The world has quite enough chocolate fudge, in my heretical opinion. Chocolate is certainly majestic, but maple has something wonderful and poetical to say for itself. Nobody who has had a bite of maple fudge will ever turn another down. It’s the ideal Thanksgiving sweet, the boss of all stocking stuffers.
These days, a lot of people seem to think that fudge making is so difficult it has to be left to professionals. Oh, fudge, I say. Homemade fudge is an American tradition. Nineteenth-century college girls are said to have invented chocolate fudge — apparently without spoiling their grade-point average.
The anatomy of a beloved candy
Culinarily speaking, fudge is related to caramel because it involves cooking a dairy product (milk, half-and-half or cream) to the point that it undergoes the Maillard reaction, which produces appetizing browned flavors. Specifically, fudge is related to the 19th-century Mexican candy called panocha, which included the decisive step of stirring in chopped nuts.
Fudge has a luxurious texture because it is whipped as it cools to prevent the formation of large crystals. Small crystals melt easily and appealingly, and a fat-based ingredient — butter or chocolate (or both) — adds its own lusciousness. The faint bitterness of the nuts takes the curse off the overwhelming sweetness of the candy, which is why nuts have become all but universal in fudge recipes.
For maple fudge, the most common nuts are walnuts or pecans, which are both excellent. On general principle, I would first toast them at 350 F until they can easily be pierced by a needle, about 7 minutes. I have also tried toasted coconut as a substitute, which is pretty good, though I was surprised to find that the coconut flavor dominated the maple more than I liked. Ultimately, I decided I favored the version made with toasted hazelnuts. Because, face it, hazelnuts are awesome.
It’s not as hard as you think
Many fudge recipes call for a pastry marble to cool the syrup on, which can make those who don’t own one uneasy. So just use a baking pan instead. (I wouldn’t recommend a cookie sheet without a raised edge, however, because if it isn’t perfectly level, the hot syrup can drip right off.) You do need a good thermometer, but these days any serious cook has one.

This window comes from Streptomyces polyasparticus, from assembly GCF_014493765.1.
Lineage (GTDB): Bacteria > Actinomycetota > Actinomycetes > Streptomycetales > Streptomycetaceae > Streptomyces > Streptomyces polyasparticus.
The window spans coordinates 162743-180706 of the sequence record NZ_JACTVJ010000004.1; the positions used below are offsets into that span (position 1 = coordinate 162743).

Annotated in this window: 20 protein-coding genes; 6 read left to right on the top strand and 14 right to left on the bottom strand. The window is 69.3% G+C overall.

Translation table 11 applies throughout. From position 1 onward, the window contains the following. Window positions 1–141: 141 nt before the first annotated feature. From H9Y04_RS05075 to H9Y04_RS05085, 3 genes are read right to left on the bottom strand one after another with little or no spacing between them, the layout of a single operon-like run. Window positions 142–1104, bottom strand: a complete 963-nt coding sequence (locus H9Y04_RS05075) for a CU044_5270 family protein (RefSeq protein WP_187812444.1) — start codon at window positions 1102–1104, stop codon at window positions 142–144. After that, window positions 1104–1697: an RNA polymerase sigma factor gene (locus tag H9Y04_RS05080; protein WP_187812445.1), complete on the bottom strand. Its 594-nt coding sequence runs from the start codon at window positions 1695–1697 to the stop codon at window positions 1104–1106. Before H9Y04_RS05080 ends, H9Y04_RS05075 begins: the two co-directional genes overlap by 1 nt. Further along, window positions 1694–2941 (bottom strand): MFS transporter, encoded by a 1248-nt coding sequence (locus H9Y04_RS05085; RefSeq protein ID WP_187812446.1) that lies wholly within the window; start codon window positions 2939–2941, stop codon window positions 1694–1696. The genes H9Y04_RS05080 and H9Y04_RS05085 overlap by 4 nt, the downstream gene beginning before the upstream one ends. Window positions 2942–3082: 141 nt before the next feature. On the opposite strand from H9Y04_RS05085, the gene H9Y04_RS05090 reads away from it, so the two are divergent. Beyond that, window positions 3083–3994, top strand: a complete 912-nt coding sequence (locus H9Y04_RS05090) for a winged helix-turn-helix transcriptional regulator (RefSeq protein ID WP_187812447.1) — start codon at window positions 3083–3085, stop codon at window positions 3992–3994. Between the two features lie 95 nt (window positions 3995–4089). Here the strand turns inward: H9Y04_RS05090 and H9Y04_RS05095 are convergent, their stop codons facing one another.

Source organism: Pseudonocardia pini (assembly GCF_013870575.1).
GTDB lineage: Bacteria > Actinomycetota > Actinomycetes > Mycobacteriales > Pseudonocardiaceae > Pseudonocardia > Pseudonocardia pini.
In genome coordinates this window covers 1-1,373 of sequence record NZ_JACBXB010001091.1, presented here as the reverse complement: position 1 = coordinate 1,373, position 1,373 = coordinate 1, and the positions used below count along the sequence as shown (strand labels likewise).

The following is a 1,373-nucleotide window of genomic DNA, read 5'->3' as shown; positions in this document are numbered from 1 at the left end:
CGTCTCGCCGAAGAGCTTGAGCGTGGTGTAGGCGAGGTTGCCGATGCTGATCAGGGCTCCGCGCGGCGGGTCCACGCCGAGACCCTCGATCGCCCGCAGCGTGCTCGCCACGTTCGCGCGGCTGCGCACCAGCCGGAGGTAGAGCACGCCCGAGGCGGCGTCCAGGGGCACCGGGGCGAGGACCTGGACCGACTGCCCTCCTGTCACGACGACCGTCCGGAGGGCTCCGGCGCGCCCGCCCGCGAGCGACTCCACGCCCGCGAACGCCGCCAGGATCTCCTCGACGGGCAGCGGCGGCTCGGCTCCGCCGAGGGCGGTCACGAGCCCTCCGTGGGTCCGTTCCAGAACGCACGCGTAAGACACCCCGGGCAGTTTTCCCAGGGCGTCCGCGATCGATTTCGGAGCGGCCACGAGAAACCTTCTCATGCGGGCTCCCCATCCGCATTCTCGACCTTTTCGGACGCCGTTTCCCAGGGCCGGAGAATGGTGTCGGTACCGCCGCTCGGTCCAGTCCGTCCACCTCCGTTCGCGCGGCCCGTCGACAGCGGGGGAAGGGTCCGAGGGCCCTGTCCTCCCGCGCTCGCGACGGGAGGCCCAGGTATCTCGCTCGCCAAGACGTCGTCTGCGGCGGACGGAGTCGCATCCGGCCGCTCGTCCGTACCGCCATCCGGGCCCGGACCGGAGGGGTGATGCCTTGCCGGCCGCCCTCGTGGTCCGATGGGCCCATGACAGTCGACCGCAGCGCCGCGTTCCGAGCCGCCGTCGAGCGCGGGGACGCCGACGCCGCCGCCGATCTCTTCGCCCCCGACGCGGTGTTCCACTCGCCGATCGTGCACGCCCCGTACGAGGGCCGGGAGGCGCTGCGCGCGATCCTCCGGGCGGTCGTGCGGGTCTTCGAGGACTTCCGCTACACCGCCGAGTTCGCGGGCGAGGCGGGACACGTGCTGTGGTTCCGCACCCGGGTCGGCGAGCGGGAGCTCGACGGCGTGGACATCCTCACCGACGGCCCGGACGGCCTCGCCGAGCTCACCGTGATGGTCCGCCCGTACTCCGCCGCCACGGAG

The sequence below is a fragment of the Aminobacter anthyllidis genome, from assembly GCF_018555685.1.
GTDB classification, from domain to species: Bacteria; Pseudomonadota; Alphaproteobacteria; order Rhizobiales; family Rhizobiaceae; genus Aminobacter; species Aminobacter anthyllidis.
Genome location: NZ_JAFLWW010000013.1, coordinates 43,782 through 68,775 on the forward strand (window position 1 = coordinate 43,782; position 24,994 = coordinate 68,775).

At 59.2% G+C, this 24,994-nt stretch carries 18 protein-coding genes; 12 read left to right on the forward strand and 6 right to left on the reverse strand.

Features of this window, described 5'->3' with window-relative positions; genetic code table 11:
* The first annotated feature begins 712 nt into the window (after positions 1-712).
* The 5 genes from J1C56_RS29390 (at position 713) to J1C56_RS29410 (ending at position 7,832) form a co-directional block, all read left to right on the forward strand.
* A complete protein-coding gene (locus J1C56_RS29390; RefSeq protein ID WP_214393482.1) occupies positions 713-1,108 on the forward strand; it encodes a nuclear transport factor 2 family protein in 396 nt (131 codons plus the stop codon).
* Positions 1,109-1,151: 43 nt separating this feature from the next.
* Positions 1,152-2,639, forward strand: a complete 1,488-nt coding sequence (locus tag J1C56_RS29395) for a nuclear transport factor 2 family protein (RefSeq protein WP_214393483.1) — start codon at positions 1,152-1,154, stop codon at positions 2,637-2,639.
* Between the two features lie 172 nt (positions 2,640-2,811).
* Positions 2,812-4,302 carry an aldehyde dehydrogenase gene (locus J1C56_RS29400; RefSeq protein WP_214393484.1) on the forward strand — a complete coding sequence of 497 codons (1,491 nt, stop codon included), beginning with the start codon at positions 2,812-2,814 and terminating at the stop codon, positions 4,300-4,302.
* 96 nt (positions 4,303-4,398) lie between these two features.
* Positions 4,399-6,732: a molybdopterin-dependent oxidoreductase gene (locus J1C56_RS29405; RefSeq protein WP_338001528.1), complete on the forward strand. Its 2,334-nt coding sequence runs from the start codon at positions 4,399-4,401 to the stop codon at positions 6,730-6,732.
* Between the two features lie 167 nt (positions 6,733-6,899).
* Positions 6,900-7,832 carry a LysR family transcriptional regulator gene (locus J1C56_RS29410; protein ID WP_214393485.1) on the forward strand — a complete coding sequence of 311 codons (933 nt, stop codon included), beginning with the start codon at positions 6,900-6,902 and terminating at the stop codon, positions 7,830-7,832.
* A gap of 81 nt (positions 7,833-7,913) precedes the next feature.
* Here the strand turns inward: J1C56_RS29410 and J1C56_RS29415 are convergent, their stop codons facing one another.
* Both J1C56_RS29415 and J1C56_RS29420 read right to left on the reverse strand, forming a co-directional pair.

In short, the following recipe is somewhat flexible. You can cook the syrup to 240 F or so; you can let it cool to 105 F before beating it; you can beat it longer than the specified time. The crucial thing is that the syrup must reach the soft-ball stage, 238 F at sea level. (If you live at an elevation above 3,500 feet, you are probably familiar with the degree to which you must adjust your temperatures.)
Prep time: 5 to 10 minutes
Cooking time: 30 to 35 minutes
Total time: About 2¾ hours (includes cooling time)
Yield: 25 to 36 pieces
4 tablespoons (½ stick) butter, divided, softened
3 cups sugar
¾ cup maple syrup
1½ cups half-and-half
3 tablespoons corn syrup
2 teaspoons vanilla
1½ cups roughly chopped nuts — pecans, walnuts or toasted hazelnuts — toasted for 5 to 7 minutes at 350 F
1. Line an 8-inch baking dish with aluminum foil (make sure that the edges extend past the rim) and grease with 1 tablespoon softened butter.
2. In a 3-quart pot over low heat, stir together the sugar, maple syrup, half-and-half, corn syrup and salt until smooth. Continue to stir until the sugar is dissolved, 5 minutes.
3. Insert the sensor of a candy thermometer into the mixture. Increase the heat to bring to a boil and cook without stirring until the syrup reaches the soft-ball state (238 F), about 15 minutes. The syrup will foam up alarmingly but settle down by 225 F. Warning: The heated syrup can cause severe burns. Wear an apron and use oven mitts.
4. Remove the thermometer probe from the pan and pour the fudge onto a pastry marble (if you don’t have one, use a 12-by-18-inch baking pan sprayed with nonstick spray). Divide the remaining 3 tablespoons of softened butter into several pieces and dot them here and there on top.
5. Clean the thermometer sensor and stick it anywhere in the fudge. When the temperature measures 110 F (about 5 minutes on a marble, 10 or 12 minutes on a baking pan), scrape the fudge into a mixer bowl with the mixer paddle attached, add the vanilla and beat until the fudge is thick and losing its shine, 5 to 10 minutes.
6. Mix in the nuts. Turn the fudge into the prepared baking dish and let it cool to room temperature, 2 hours.